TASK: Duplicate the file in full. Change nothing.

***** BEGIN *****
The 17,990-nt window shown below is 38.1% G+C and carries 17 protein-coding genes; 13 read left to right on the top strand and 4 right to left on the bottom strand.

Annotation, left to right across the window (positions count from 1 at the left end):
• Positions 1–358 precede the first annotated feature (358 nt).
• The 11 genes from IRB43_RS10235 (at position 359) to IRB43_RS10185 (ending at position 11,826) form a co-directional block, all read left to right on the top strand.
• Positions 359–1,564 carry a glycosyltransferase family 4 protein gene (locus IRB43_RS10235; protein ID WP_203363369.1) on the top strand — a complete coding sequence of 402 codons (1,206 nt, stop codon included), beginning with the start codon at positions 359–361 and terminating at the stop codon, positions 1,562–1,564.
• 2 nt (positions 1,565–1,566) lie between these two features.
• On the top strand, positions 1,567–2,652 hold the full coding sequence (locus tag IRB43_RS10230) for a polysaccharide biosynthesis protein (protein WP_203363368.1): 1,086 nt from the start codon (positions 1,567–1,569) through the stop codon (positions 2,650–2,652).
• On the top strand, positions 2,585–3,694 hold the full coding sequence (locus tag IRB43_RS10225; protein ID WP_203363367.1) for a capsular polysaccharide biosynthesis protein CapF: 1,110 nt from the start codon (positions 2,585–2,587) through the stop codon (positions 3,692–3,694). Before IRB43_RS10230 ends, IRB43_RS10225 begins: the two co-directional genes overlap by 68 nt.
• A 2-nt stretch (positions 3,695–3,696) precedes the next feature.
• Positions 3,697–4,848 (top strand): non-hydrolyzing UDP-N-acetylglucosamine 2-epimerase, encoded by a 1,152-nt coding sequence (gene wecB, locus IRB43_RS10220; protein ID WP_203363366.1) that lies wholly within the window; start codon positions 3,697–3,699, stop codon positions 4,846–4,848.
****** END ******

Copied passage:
The 17,990-nt window shown below is 38.1% G+C and carries 17 protein-coding genes; 13 read left to right on the top strand and 4 right to left on the bottom strand.

Annotation, left to right across the window (positions count from 1 at the left end):
• Positions 1–358 precede the first annotated feature (358 nt).
• The 11 genes from IRB43_RS10235 (at position 359) to IRB43_RS10185 (ending at position 11,826) form a co-directional block, all read left to right on the top strand.
• Positions 359–1,564 carry a glycosyltransferase family 4 protein gene (locus IRB43_RS10235; protein ID WP_203363369.1) on the top strand — a complete coding sequence of 402 codons (1,206 nt, stop codon included), beginning with the start codon at positions 359–361 and terminating at the stop codon, positions 1,562–1,564.
• 2 nt (positions 1,565–1,566) lie between these two features.
• On the top strand, positions 1,567–2,652 hold the full coding sequence (locus tag IRB43_RS10230) for a polysaccharide biosynthesis protein (protein WP_203363368.1): 1,086 nt from the start codon (positions 1,567–1,569) through the stop codon (positions 2,650–2,652).
• On the top strand, positions 2,585–3,694 hold the full coding sequence (locus tag IRB43_RS10225; protein ID WP_203363367.1) for a capsular polysaccharide biosynthesis protein CapF: 1,110 nt from the start codon (positions 2,585–2,587) through the stop codon (positions 3,692–3,694). Before IRB43_RS10230 ends, IRB43_RS10225 begins: the two co-directional genes overlap by 68 nt.
• A 2-nt stretch (positions 3,695–3,696) precedes the next feature.
• Positions 3,697–4,848 (top strand): non-hydrolyzing UDP-N-acetylglucosamine 2-epimerase, encoded by a 1,152-nt coding sequence (gene wecB, locus IRB43_RS10220; protein ID WP_203363366.1) that lies wholly within the window; start codon positions 3,697–3,699, stop codon positions 4,846–4,848.